6. kamikazee_club

    kamikazee_club New Member

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    Yes, that's where the real threat lies and I think that deserves a thread all on it's own. Razing [or threatening to] Tehran or Pyongyang to the ground won't reduce that risk to any meaningful extent, in fact it would quite possibly provoke a rash of such 'suitcase nukes'.

    As I understand it (probably badly) the technology behind such devices is not unduly complex, at least in comparison to a more 'conventional' nuclear weapon.

    To paraphrase a line from a movie on this very theme; "I'm not worried about the person that wants 6 nukes, I'm terrified of the person who wants one".
     
  7. SteveHd

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    Actually "suitcase weapons" are very complex. The ones that the USSR built were thermonuclear, i.e. fusion type. Only the major world powers have developed fusion weapons. Only some of those powers have "miniaturized" such weapons. Strangely atomic/fission weapons tend to be larger -- often quite large -- weighing thousands of pounds. Not something you can carry around. In contrast the W62, the warhead used on the Minuteman III missile, weighs about 800 pounds.
    Yeah ... that's what worries me. I not really concerned about Iran pursuing fission weapons. Their missiles and aircraft essentially have no way of delivering them to Israel or USA. But a dishonest official could slip one to a terrorist group.

    If Iran wants a fission bomb, I don't see how anyone can stop them. We should mentally prepare ourselves for the inevitable. And hope that they can't or won't pursue fusion type weapons and continue on to miniaturization.
     
  8. rawbone8

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    When I mention "suitcase bomb" or the like I'm including the potential for a low tech "dirty bomb" or a device that does not attempt to create a massive nuclear explosion but perhaps a more conventional explosion coupled with dangerous radioactive materials that that might poison a large area with deadly fallout.
     
  9. SteveHd

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    Those are sometimes called radiological bombs. They would affect a much smaller area, perhaps part of a city. A concern, certainly, but Iran doesn't contribute much to that threat. There's a lot radioactive stuff, some used in medicine, already available.

    Since conventional explosives are used, they're not small. More like truck size rather than "suitcase" size.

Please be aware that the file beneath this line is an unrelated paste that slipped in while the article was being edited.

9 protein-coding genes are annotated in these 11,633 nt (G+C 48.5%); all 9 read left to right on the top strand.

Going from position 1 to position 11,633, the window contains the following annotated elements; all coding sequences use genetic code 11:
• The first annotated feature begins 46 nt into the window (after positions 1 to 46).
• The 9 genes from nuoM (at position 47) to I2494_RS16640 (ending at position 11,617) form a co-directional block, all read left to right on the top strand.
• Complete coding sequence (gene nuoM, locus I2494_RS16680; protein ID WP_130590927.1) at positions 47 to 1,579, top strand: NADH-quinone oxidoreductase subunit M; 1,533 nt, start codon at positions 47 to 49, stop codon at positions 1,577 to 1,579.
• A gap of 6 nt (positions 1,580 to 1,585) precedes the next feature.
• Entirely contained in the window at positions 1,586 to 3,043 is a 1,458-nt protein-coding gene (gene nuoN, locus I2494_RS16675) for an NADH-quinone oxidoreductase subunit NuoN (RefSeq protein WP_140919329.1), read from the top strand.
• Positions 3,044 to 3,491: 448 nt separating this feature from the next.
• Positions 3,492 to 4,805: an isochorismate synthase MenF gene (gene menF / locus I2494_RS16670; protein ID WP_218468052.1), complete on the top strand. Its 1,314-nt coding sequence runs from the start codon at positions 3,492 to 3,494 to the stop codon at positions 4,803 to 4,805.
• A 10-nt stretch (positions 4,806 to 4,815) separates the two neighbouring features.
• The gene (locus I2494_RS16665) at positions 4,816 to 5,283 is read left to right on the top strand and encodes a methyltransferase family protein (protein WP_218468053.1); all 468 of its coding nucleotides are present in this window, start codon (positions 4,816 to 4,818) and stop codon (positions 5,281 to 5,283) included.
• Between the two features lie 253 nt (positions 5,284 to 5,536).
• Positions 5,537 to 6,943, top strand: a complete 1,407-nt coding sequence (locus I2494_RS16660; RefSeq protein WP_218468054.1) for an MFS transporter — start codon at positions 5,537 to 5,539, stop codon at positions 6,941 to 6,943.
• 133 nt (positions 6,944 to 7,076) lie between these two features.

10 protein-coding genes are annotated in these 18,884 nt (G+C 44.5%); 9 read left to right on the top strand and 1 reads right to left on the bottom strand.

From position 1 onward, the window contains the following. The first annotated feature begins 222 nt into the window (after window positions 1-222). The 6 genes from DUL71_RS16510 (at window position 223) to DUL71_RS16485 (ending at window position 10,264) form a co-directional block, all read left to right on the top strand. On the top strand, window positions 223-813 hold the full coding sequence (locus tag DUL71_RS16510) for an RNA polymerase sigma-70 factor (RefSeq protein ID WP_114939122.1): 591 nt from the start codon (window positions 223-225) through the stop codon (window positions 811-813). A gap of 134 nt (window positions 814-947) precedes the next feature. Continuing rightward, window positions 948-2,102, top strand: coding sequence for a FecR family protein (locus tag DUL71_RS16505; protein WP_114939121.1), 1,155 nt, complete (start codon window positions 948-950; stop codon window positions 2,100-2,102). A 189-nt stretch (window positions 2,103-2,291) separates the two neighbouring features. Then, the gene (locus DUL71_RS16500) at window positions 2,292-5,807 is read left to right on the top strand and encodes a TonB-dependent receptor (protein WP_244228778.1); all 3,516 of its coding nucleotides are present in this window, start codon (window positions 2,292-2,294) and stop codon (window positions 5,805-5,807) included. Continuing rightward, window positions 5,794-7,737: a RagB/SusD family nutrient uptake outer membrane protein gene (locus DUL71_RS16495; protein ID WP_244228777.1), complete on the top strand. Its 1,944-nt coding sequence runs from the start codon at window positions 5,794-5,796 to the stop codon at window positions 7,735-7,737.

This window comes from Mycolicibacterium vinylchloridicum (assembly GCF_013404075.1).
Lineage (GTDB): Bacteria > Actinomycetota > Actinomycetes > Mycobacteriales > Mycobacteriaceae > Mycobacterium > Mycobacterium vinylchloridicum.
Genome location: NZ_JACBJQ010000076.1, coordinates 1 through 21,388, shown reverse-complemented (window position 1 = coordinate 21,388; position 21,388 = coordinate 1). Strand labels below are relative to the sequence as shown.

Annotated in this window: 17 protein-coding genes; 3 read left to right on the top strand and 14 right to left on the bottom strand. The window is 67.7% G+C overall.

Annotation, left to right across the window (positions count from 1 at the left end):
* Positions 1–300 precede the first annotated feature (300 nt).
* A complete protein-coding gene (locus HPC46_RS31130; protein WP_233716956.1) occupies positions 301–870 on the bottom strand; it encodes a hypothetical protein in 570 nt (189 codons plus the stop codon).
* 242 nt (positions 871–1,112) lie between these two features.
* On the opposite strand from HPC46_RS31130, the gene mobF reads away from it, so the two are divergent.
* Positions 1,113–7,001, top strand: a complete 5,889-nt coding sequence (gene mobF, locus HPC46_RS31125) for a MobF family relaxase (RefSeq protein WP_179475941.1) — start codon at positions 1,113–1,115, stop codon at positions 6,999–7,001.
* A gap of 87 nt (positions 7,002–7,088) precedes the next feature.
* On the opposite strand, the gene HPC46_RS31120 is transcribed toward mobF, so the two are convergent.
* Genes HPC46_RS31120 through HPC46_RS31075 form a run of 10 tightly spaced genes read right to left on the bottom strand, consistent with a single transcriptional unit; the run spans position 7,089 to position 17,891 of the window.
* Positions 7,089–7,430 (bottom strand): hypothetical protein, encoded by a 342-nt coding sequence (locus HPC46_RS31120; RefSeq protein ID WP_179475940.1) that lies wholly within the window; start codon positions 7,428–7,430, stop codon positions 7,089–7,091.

10. B_big dirigible

    B_big dirigible New Member

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    Chirac "thought he was speaking off the record"? You're dumb enough to take that article seriously? Chirac knew exactly what he was saying. He always has. The only mystery is why anyone would think that anything he says is of the slightest importance. France is hardly central to the strategic plans of any other country, except perhaps Monaco or Andorra, because it's been obsessed with the need to appear independent. This may have been due to a personality flaw of DeGaulle's, or maybe it's more due to a general malaise which has made France wacky since the Franco-Prussian War and the suppression of the Paris Commune. This pseudo-independence is the inspiration for France's notorious undependability, which is exactly what it's been in international affairs since 1940.
     
  11. kamikazee_club

    kamikazee_club New Member

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    As did I. It's a poor term but what I meant was a 'portable' device that could be delivered using similar means to a conventional car bomb but with more devastating effects. Not a mini nuke (if there really is such a thing) as another poster referred to.
     
  12. rawbone8

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    What do you think Chirac's or France's motive would be in stating this?
    To appear "independent" and "wacky"? To curry favour with Iran?

    Or to piss off predictable Americans?
     
  13. B_NineInchCock_160IQ

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    What Chirac says about what would happen to Iran in the event that it attacked Israel is both true and rational, and would prevent any sane man from starting a nuclear war.
    But the president of Iran hasn't shown himself to be rational or sane. This is the whole point.